"Song Without Words" is pleasant enough-- Cale's solo piano performance has a nice edge to it and his playing is lovely, although admittedly the composition is not particularly intriguing and the piece really doesn't seem to go anywhere. The gem of the album is "The Soul of Carmen Miranda"-- with a lovely atmosphere and an intriguing sonic landscape, Cale's somewhat disaffected vocal takes on a stunning resonance and both the wordless harmony between him and Eno (brief though it may be) and the viola line that follows it are nothing less than stunning.

Still, one track on a CD isn't really a good batting average. And while I haven't performed a side-by-side comparison, I'm not inclined to suspect that this 2006 reissue is remastered-- it sounds fine, but I don't hear a difference to speak of between this and the previous release (probably because there is none). My copy has had issues playing for a while, so I don't particularly feel I wasted my money (on the other hand, I never felt the burning need to replace that damaged copy before this reissue surfaced...). If you already have the previous issue of this recording, this one is probably worthless for you. If you don't, it's likely you don't need this-- this one is for Cale collectors and perhaps the completely rabid Eno fan.
5 of 6 people found the following review helpful
a profoundly moving masterpiece 7 Aug. 2006
By seedwick - Published on Amazon.com
this is arguably the greatest music documentary ever filmed. it certainly blows spinal tab right out of the tub. the filmmakers and musicians seem to have acted as one mind to bring us this condensed golden nugget of pure hillarity, this sublime comic fugue, this subtle, silvery spiderweb of laughs that will surely ensnare even the most stony-faced fly. so many great moments: the stiff interviews with perfectly timed awkward pauses, the endless takes of bellowing, bathetic singing, the crazy violinist...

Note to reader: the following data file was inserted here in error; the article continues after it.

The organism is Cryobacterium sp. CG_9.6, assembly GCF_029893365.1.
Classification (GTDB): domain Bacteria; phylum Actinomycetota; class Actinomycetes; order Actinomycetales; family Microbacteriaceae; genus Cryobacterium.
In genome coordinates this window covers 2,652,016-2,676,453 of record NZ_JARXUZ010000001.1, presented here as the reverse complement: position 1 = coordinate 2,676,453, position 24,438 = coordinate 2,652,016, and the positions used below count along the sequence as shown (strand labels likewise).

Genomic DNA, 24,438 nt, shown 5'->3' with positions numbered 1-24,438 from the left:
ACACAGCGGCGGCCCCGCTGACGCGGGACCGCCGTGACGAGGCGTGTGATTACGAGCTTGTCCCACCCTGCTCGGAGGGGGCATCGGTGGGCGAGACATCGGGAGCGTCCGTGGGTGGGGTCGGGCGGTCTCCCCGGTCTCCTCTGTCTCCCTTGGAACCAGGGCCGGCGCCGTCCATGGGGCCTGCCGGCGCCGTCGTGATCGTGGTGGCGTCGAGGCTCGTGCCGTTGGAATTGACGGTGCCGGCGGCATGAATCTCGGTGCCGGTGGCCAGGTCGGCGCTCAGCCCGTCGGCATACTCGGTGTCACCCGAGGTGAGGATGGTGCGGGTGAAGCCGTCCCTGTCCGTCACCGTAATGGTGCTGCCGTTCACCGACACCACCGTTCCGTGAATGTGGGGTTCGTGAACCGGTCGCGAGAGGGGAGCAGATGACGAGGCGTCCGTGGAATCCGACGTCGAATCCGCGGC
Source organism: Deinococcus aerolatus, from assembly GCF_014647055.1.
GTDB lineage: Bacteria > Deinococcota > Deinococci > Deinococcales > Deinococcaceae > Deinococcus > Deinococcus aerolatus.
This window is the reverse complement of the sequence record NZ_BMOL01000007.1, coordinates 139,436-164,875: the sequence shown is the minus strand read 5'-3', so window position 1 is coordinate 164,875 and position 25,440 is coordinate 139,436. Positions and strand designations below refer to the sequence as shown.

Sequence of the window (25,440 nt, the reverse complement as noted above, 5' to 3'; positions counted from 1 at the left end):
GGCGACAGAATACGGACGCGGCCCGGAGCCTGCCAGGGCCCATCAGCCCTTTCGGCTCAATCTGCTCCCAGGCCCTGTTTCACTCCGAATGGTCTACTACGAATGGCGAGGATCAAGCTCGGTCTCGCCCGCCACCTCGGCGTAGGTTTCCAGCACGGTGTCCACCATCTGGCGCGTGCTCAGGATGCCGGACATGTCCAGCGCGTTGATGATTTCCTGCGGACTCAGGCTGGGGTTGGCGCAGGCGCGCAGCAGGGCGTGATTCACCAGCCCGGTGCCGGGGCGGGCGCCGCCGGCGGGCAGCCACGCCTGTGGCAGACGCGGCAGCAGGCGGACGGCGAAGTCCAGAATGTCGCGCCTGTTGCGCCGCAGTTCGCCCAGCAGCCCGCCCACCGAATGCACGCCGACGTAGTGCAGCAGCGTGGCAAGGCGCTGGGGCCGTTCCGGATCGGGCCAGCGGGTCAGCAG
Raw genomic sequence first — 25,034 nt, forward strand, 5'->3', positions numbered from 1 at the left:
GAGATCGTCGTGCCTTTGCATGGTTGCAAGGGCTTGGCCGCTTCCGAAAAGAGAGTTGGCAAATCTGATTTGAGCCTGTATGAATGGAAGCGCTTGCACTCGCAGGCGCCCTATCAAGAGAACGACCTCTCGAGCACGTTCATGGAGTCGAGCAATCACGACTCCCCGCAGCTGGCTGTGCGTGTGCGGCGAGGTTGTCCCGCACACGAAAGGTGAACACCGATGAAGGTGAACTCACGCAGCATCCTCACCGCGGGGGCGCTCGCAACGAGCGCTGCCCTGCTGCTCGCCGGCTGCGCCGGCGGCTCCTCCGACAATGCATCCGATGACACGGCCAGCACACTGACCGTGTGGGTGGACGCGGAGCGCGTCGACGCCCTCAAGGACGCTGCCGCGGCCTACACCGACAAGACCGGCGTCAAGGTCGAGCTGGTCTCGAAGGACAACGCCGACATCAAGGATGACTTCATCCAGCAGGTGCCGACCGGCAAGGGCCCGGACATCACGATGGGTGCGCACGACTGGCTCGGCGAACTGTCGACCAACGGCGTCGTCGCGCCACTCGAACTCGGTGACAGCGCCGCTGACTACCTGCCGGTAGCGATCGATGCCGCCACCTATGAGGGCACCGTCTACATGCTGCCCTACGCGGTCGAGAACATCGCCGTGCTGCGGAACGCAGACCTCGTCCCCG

it's too bad that dylan thomas had to say good night before this came out, but i'm sure he's whirring happily in his grave. i hope one day this same team tackles some of the other luminaries of poetry.
2 of 2 people found the following review helpful
Worth it for the Suite, alone 24 Jan. 2007
By R. D. Snyder - Published on Amazon.com
Format: Audio CD
This is one of my favorite Cale releases (Paris 1919 is up there as well). Sure, it's a bit of a hodge-podge, with lesser cuts filling out the cd. But it's worth the price for the Falklands Suite, alone.

For what it's worth, I'm a long-time Cale and VU fan, and one of the art students who was responsible for recording the "Valleydale Tapes".